The Pierz School Board discussed open enrollment and other challenges the school district faces as the 2020-21 school year approaches. They know they are not alone, as other districts in Minnesota, are waiting to hear from Gov. Tim Walz the week of July 27 of what school could look like this fall.

    About a month ago, the Minnesota Department of Education (MDE) and the Minnesota Department of Health (MDH) asked administrators at K-12 schools to prepare for three different scenarios — in-person learning for all students, hybrid learning with social distancing and capacity limits or for distance learning only.

    Supt. George Weber said since, the administrative team has been focusing more of how they could make in-person learning as well as a hybrid model work while adhering to     social distancing guidelines and capacity limits.

    We haven’t focused much on the distance learning only scenario because we did it and kind of know what we’re doing,” he said.

    Weber said that although it is unclear which model Walz will opt for, the district’s goal is to preferably at least have grades K-4 attend school in-person daily.

    “We’re trying to make it so we can help families out     because there is going to be a child care crisis, as well. That’s why we’re going down the path we are to see what we can do,” Weber said.

    Although it is possible that Walz may order that districts only provide distance learning and require schools to provide child care to emergency personnel and other essential workers as was done during the spring, Weber thinks that is doubtful.

    “I’d like to believe that the public wouldn’t stand for it again. There is going to be a lot of political pressure to get children here even if it is every other day. They just don’t want to go through that again. That’s just my opinion,” he said.

    A recent survey the district sent out to parents revealed that about 450 students would be able to get to school even if they didn’t have bus transportation. However, one question Weber brought up was that how many of those 450 students would rely on an older sibling driving them to school.

    “Then we’d have to figure out where to place that student during the day or if they’d just drive back home,” Weber said.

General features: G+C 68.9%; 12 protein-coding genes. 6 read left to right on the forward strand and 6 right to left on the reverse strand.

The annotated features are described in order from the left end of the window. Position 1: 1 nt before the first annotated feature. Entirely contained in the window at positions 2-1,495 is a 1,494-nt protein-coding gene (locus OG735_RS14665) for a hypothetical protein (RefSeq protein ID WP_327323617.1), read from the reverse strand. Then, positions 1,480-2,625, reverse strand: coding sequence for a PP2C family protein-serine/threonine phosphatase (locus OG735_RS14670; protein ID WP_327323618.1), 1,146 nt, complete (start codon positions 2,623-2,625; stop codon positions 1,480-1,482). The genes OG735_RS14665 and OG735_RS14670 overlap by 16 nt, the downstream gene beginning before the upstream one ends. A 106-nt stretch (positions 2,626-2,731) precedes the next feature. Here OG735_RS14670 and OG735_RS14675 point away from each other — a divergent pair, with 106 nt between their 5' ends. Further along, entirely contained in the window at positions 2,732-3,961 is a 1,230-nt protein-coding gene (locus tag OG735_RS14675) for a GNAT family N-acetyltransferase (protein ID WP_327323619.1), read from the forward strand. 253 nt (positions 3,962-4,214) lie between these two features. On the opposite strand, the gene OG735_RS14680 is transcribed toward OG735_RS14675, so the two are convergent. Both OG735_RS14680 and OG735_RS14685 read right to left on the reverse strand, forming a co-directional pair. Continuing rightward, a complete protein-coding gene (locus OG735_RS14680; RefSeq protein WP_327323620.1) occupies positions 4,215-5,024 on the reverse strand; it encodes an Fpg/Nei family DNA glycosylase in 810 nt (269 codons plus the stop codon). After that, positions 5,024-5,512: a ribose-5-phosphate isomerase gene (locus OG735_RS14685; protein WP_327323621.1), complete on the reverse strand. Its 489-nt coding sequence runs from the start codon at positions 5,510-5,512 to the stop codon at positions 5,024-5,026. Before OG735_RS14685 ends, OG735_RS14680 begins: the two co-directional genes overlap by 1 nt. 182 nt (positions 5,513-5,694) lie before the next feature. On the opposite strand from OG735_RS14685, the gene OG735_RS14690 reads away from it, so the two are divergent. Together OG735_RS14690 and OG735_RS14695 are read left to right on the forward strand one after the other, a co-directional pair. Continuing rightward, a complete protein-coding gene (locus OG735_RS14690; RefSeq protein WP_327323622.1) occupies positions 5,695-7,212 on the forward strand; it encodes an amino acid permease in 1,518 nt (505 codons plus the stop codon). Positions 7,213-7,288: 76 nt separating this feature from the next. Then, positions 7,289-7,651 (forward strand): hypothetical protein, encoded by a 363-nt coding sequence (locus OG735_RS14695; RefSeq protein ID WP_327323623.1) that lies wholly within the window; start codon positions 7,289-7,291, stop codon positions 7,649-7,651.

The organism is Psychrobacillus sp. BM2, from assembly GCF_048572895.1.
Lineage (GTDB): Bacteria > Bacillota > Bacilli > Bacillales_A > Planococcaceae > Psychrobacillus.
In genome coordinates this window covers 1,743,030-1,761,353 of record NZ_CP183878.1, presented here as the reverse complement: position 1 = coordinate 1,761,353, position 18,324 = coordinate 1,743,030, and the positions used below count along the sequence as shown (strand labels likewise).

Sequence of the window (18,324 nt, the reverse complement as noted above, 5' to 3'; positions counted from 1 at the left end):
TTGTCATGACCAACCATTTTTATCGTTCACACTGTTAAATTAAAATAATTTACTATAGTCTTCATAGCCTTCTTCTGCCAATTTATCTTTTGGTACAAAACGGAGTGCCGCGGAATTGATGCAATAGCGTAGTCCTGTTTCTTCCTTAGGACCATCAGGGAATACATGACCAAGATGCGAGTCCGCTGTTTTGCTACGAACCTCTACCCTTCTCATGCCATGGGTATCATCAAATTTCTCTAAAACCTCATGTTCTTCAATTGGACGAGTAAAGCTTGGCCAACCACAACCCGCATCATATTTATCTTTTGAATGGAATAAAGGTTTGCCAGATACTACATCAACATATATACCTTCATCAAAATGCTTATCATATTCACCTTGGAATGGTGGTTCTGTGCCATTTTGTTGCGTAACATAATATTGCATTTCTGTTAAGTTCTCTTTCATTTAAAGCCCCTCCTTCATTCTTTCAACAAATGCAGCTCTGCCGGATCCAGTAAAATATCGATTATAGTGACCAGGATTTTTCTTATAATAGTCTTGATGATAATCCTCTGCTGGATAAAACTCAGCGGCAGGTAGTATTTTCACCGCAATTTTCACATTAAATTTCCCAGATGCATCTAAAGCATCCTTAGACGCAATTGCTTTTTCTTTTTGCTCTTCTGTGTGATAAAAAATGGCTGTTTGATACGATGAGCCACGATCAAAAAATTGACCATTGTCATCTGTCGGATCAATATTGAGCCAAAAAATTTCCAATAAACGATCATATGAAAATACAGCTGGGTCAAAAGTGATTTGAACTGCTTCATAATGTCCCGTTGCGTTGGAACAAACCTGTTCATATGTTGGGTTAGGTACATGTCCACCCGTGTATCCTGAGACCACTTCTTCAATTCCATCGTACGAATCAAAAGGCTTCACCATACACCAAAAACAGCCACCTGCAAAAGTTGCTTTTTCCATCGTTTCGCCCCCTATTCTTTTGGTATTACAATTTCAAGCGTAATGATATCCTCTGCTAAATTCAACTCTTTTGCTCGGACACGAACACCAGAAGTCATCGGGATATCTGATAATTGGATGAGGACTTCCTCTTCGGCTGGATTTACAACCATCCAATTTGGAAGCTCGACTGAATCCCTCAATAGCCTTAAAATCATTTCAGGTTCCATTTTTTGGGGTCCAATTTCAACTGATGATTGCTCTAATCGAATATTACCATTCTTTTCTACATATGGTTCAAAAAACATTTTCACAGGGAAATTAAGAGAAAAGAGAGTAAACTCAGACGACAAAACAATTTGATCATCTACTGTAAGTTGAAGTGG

As parents have the option to have their students attend school through distance learning only, Weber said one family contacted the school to make sure they would still be able to re-enroll if they home schooled their children instead of doing distance learning.

    Home schooling would allow the parent to teach on his or her own schedule as well as choose what to teach. The parent would also receive the federal funding for the student when they’re home schooling versus the school district receiving it during a distance learning model.

    The Board discussed that the number of students allowed in a specific grade can be capped at a higher number, something that would be addressed at the time.

    Weber said if students of higher grades are able to attend in-person even just every day, he believes it would be better for them if the time in-person time was spent reviewing what had done to ensure they are completing the work and are understanding the lesson.

    “Once we have the K-4 model done, we can look at what we can do with fifth and sixth grades,” he said.

    

    

Pierz School Board Briefs

    In other business Monday, the Pierz School Board:

    •    Accepted the resignation of choir teacher Diane Hauan;

    •     Approved posting for a high school choir teacher for the 2020-21 school years; and

    •     Accepted the resignation of high school social studies teacher Jeremy Payne.

    The Pierz School Board’s next regular meeting will be Monday, July 29, at 6 p.m. in the high school media center.

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